Underestimating the cultural impact of personal identification is extremely dangerous because it is culture that reinforces the self-assessment of dignity and beauty. The tremendous work that has been done to restore the confidence of Black women in their own beauty is an example of what cultural alienation can do.

I sense that it is not only important for our little girls to see and identify with a black princess, but it is essential that they envision the African Black princess, and realize that their beauty is not only expressed by the adoption of a foreign standard of beauty. It is equally for young boy to appreciate that image, and note that like any other princess, the black princess is worth saving and serving.

I really wished that when the decision to bring forth a Black princess was made, Disney would’ve looked into the African culture, just like they went to India, China, or native America.

I wished they had done it, but I do not blame them. As I stipulated in one of my previous note, the responsibility to build our kids future is now falling on us, and as we’re witnessing, the previous generation is slowly passing the torch. It shouldn’t be Disney’s job to explore the richness of our history, or assume the job of offering our kids the fantasy they deserve.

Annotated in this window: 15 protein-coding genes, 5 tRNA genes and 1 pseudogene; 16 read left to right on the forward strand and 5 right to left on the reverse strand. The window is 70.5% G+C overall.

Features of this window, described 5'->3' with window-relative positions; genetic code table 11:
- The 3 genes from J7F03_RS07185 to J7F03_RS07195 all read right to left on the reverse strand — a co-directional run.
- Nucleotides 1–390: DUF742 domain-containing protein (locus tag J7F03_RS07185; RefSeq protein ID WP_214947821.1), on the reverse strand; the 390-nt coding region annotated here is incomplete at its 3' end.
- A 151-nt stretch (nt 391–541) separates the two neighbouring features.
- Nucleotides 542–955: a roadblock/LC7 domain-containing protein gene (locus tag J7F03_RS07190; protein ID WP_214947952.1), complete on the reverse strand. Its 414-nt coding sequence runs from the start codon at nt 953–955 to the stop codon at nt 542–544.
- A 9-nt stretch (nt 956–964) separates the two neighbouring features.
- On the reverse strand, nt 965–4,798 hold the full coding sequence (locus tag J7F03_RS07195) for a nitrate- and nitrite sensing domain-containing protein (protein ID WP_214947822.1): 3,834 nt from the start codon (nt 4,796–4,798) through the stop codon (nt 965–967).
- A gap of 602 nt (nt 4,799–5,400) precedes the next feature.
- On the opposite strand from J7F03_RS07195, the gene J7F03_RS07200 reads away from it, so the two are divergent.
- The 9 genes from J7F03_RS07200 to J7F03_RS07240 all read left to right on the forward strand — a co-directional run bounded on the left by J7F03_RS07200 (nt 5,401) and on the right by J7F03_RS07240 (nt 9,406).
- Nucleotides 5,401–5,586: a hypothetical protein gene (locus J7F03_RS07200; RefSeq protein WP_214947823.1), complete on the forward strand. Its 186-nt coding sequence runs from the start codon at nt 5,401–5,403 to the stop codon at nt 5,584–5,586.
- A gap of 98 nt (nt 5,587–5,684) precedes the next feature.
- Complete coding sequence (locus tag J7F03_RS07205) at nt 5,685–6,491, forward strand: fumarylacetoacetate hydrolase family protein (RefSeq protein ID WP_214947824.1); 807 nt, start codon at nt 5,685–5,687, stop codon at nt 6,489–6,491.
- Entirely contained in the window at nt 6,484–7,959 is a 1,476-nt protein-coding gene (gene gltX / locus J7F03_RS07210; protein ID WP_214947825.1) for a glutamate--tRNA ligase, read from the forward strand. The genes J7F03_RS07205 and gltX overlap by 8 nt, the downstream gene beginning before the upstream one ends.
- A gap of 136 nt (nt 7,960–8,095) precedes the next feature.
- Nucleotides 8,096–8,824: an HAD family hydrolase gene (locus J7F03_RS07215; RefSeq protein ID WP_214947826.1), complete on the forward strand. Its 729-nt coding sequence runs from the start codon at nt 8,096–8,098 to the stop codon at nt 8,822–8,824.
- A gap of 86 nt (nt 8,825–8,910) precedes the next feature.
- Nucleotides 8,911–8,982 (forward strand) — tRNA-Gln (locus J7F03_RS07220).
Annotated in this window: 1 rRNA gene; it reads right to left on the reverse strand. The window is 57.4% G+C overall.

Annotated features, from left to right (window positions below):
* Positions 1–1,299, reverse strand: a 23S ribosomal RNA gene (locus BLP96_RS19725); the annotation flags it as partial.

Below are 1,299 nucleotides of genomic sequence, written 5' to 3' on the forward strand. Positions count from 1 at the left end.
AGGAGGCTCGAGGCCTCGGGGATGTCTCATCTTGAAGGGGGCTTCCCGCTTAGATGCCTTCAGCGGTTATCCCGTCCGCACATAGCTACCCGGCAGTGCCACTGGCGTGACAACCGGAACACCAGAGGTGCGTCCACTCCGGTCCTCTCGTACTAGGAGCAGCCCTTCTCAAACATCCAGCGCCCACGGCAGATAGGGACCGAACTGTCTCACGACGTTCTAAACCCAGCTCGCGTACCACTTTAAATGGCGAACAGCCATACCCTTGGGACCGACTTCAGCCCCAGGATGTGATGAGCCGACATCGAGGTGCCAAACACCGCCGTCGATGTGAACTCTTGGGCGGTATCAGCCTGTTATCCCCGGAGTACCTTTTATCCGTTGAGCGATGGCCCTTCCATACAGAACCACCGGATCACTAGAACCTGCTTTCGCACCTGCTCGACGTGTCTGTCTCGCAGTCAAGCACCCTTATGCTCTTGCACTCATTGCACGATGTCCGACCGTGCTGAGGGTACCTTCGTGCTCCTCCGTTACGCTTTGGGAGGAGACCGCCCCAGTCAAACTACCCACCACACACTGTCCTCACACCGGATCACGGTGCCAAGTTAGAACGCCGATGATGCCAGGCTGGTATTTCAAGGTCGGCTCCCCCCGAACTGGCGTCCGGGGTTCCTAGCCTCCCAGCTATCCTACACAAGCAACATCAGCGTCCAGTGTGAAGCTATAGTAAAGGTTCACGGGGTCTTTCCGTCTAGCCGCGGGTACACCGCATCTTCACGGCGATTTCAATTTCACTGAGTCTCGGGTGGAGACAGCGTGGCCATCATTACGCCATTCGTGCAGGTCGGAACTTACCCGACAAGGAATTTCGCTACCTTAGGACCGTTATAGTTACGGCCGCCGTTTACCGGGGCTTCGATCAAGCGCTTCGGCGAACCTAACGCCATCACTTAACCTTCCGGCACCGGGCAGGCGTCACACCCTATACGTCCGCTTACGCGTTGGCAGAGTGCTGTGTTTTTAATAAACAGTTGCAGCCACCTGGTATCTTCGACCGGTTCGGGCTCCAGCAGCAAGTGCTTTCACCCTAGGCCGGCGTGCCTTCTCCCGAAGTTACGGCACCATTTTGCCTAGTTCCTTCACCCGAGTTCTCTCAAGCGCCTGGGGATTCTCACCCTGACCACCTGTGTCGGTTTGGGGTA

I am sure that I will enjoy and appreciate “The Princess and the Frog”, but I also salivate at the idea that the stories of queen Zingha of Angola, queen Pokou, Tassin Hangbe or Ndette Yalla of Walo are there for me to explore. The richness of our culture and history is a treasure box to dig plots and themes.

To teach the fantastic world of African mythology and folk story is at our disposition. If Disney or any other is not able to tap into those vast resources, we can. I am sure that if I scan my Facebook friend list, I will find all the talent needed to offer our kids the heroes, princesses and adventures based on their own culture.

As challenging as it is to take advantage of our geographical natural resources, we must realize that we will not succeed unless we learn to utilize our human resources first. My pen and keyboard has already produced the African princesses and warriors; I unfortunately I also realized that I cannot draw my own finger even if my life depended on it. Collaboration is the name of the game; because it takes a village to raise a child.

Princess Tianna is Disney’s first Black Princess, alas she is not the African princess our daughters are… I nevertheless hope that with dedication, collaboration and hard work, we will offer our sons and daughters the princesses their moms never had, but always were…